The Judeo-Christian scriptures seem emphatic: God knows everything. But what does it mean to know something?
Can God know something that isn’t true? Can He know something that will never happen?
Does knowledge mean understanding, or the acquisition of a piece of information, or something else?
I don’t know the answer to these questions, but the fact that they are hard to answer proves that it is possible to interpret scriptural divine omniscience in different ways.
This has profound implications for our understanding of free agency and the nature of God.
Until recently I had always held a strong, nearly dogmatic, view that God knows everything, including every choice we will ever make. After all, believing otherwise seems to mean that He doesn’t know everything, and is therefore not omniscient.
However, this would mean that either
1. His knowledge of the future only includes what WILL happen (in which
case He doesn’t know what COULD happen and isn’t omniscient by some definitions) or
2. He knows all that will happen AND all that could happen, but He really doesn’t need to know about what could happen as it will never happen anyway, so the vast majority of his knowledge is utterly useless to him and everyone else.
I can now demonstrate that a god who doesn’t know exactly what we will choose to do, knows far more, or holds knowledge of far more value to us, than a god who knows our every move in advance.
Imagine two chess players, taking turns to play against a computer. One player wrote the algorithm that the computer uses to select its moves, and has memorised every move that the computer will play in response to his moves, and so has selected a plan that will beat the computer every time, using the exact same moves.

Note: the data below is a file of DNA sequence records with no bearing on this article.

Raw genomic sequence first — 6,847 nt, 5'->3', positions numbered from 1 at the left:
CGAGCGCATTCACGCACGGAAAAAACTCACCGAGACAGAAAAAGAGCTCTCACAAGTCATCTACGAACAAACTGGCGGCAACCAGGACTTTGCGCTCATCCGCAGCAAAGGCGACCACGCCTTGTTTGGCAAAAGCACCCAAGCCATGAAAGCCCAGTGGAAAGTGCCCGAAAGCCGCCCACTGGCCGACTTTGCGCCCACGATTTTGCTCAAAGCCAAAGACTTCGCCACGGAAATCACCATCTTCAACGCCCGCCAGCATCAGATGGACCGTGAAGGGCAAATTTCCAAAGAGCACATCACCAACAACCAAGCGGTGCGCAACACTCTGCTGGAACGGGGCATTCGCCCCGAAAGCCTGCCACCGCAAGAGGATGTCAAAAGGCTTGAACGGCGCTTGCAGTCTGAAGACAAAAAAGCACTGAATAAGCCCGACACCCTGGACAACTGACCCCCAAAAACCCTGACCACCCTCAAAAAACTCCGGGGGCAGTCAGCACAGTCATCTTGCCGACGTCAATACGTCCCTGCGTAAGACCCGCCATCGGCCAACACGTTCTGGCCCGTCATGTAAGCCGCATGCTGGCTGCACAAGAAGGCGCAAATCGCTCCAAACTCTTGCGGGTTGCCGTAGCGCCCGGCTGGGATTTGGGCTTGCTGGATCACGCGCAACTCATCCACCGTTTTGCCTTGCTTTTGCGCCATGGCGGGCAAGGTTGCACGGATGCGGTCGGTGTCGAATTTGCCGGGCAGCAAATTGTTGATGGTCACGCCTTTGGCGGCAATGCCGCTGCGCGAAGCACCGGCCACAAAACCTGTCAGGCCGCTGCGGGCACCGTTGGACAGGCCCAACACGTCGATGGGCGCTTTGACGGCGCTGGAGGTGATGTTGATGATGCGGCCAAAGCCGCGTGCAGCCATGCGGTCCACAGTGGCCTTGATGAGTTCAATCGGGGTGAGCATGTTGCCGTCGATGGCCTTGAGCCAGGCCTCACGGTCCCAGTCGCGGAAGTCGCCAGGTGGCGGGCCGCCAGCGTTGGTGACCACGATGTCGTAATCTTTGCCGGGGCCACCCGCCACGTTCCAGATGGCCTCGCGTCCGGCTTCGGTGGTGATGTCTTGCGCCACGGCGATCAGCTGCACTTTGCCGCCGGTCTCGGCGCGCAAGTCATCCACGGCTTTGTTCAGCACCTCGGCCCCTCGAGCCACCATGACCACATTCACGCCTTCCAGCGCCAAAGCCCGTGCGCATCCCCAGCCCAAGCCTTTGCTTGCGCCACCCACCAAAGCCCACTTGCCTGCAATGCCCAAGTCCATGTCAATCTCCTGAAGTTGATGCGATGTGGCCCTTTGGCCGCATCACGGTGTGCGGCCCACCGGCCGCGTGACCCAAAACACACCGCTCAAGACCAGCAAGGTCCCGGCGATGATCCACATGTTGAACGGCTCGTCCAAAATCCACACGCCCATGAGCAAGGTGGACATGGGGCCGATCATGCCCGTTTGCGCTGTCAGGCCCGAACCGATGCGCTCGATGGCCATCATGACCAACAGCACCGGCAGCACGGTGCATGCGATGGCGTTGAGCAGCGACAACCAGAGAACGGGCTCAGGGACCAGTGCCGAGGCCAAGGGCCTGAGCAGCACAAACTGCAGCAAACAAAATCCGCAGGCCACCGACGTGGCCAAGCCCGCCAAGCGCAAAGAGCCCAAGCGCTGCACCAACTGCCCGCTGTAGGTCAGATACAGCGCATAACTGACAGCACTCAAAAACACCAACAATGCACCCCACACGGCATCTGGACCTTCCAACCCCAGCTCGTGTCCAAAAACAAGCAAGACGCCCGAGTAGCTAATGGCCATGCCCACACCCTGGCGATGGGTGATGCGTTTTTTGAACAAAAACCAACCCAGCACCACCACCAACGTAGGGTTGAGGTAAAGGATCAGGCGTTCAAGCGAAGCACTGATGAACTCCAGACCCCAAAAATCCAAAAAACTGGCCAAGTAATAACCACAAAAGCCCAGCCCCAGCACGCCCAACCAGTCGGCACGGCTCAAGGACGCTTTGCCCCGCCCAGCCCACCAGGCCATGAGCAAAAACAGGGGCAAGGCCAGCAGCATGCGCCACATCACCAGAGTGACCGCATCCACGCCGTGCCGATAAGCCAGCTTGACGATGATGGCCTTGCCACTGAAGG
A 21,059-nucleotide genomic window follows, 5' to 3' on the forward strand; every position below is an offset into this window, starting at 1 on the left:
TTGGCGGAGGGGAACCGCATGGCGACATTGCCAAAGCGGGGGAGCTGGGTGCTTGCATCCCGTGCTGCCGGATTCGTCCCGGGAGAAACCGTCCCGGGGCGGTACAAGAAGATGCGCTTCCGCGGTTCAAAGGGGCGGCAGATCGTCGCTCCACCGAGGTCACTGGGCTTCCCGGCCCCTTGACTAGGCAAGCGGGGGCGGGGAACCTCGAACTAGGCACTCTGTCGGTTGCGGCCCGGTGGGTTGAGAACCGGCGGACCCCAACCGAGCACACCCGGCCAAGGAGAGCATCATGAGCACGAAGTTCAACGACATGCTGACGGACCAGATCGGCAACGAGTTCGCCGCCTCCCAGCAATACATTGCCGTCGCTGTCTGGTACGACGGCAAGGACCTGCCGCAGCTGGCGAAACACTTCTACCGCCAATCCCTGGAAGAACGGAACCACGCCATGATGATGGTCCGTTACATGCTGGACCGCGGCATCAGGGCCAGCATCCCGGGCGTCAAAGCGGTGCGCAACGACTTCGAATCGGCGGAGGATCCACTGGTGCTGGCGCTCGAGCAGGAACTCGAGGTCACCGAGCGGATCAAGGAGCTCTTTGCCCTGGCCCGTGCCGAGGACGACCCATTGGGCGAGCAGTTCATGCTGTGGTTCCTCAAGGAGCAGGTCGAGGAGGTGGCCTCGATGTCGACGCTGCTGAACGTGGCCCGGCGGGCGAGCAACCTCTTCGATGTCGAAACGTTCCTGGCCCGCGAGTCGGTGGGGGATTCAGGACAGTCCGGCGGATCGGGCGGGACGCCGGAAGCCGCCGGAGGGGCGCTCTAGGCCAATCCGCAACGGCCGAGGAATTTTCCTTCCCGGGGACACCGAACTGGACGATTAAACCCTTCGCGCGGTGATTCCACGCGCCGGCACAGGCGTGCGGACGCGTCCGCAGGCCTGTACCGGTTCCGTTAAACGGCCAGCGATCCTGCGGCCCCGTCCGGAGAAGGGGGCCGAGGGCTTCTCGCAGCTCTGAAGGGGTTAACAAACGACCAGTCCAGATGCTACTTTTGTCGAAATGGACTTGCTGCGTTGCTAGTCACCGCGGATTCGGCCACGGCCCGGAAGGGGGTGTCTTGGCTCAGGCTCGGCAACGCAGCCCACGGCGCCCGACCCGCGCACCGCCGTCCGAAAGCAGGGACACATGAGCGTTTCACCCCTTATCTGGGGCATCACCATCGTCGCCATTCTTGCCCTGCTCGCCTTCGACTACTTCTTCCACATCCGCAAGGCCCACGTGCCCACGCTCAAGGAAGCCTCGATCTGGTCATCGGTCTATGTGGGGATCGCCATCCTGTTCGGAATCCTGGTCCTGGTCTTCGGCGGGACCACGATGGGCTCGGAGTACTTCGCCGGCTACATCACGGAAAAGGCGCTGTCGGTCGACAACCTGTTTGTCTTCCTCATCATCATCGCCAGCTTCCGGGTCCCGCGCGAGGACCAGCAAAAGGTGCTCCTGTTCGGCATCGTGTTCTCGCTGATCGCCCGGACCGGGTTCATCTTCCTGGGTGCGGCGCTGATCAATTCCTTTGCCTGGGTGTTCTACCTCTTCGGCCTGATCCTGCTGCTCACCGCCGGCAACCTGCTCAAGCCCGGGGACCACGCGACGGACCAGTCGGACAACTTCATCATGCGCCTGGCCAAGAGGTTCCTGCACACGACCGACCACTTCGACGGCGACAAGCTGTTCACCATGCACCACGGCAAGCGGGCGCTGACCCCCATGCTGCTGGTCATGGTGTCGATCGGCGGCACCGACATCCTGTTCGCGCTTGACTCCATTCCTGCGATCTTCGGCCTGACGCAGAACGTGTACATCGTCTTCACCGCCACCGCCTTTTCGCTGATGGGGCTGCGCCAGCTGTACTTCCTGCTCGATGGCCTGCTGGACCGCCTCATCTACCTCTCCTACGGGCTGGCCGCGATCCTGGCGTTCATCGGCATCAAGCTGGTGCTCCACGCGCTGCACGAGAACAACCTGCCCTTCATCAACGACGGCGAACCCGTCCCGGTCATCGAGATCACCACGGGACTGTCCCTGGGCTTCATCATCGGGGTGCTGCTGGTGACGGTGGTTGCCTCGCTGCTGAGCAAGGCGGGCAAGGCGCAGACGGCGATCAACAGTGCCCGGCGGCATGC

The second player knows every possible combination and sequence of moves possible in a chess game (impossible by human standards, look it up!), but doesn’t know what algorithm the computer is using to select its next move. This player is also able to instantly judge the value of a move based on the probabilities of victory compared with all other moves.
Both players would win, but which one inspires more awe and wonder? Which one knows more? Which one is more intelligent? Which one would win regardless of the computer’s algorithm?
You see, it doesn’t even make sense to think of the future as something fixed, frozen and waiting to be thawed out by the ever-advancing present. Not when we believe in free agency. That concept means that we have an entirely independent influence on our future and, consequently, on everyone’s future too.
So the future is fluid, an infinite ocean of possibilities, only a fraction of which will ever happen, but as soon as it happens, it is no longer part of the future but of the past, which is knowable.
The future can only be spoken of as knowable if it is taken as a whole, as this infinite mass of possibilities. You can only know the future by knowing all of it, not just what will eventually happen, because that subset is subject to our free agency, and therefore cannot be known in isolation from all other possibilities.
I believe God knows the future in that mind-boggling sense, not in the sense of a defined, pre-written future.
Why is there a danger in believing that God knows everything we will do, in a predetermined sense?
Read all about it in part 2!